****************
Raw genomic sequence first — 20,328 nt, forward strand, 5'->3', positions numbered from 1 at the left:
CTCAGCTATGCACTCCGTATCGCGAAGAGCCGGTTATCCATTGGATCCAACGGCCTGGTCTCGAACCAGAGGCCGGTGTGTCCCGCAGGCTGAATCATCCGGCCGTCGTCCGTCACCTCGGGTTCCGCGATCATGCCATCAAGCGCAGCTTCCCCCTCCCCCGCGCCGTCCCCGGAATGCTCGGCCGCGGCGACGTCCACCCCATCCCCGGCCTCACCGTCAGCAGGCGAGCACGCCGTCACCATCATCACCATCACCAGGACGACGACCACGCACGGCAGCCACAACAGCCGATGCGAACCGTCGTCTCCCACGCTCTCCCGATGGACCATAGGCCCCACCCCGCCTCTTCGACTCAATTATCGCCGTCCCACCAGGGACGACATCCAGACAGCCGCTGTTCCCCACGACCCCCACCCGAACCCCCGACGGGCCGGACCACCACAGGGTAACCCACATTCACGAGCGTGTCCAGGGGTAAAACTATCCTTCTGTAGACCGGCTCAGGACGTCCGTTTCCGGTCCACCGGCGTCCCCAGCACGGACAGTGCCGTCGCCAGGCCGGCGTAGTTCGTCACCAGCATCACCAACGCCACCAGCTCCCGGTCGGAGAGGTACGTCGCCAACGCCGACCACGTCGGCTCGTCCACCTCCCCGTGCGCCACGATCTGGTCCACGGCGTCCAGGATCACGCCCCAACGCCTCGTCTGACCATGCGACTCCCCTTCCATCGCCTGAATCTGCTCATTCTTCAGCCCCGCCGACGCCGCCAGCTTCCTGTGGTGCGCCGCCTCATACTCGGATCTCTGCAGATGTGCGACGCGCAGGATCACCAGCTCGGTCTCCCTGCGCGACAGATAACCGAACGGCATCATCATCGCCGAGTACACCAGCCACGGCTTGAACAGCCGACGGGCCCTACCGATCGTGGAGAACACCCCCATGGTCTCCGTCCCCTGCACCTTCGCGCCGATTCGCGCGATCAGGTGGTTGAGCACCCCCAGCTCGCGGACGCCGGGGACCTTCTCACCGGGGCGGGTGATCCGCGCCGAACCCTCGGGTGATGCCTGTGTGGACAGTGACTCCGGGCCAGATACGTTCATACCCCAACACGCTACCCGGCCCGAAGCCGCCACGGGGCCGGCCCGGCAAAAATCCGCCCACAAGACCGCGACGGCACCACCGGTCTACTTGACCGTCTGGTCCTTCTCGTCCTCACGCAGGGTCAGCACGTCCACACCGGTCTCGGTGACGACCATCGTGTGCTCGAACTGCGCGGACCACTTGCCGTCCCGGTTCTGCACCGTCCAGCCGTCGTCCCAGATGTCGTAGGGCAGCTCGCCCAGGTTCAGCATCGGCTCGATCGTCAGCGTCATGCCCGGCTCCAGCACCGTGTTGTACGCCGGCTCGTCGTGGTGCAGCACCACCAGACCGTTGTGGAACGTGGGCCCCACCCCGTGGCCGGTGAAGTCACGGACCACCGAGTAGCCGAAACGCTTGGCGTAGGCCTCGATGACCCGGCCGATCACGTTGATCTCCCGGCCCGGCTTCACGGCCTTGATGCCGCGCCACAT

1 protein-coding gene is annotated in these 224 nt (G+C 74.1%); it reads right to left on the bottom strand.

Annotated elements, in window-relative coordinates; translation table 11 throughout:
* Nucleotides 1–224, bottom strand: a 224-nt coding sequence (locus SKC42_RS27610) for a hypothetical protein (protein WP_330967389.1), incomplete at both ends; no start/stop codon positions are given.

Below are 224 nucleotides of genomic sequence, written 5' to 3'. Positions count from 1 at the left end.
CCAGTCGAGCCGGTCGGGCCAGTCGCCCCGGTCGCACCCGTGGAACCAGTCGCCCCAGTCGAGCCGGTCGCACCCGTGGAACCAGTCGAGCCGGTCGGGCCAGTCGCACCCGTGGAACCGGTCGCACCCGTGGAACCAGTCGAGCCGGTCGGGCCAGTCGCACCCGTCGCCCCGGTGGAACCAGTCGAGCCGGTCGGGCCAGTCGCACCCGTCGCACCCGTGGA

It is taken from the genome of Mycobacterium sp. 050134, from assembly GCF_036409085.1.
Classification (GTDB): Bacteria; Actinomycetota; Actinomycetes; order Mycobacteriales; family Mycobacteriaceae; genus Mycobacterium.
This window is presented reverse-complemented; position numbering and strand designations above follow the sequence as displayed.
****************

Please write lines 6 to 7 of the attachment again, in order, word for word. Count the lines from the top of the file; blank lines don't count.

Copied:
Below are 224 nucleotides of genomic sequence, written 5' to 3'. Positions count from 1 at the left end.
CCAGTCGAGCCGGTCGGGCCAGTCGCCCCGGTCGCACCCGTGGAACCAGTCGCCCCAGTCGAGCCGGTCGCACCCGTGGAACCAGTCGAGCCGGTCGGGCCAGTCGCACCCGTGGAACCGGTCGCACCCGTGGAACCAGTCGAGCCGGTCGGGCCAGTCGCACCCGTCGCCCCGGTGGAACCAGTCGAGCCGGTCGGGCCAGTCGCACCCGTCGCACCCGTGGA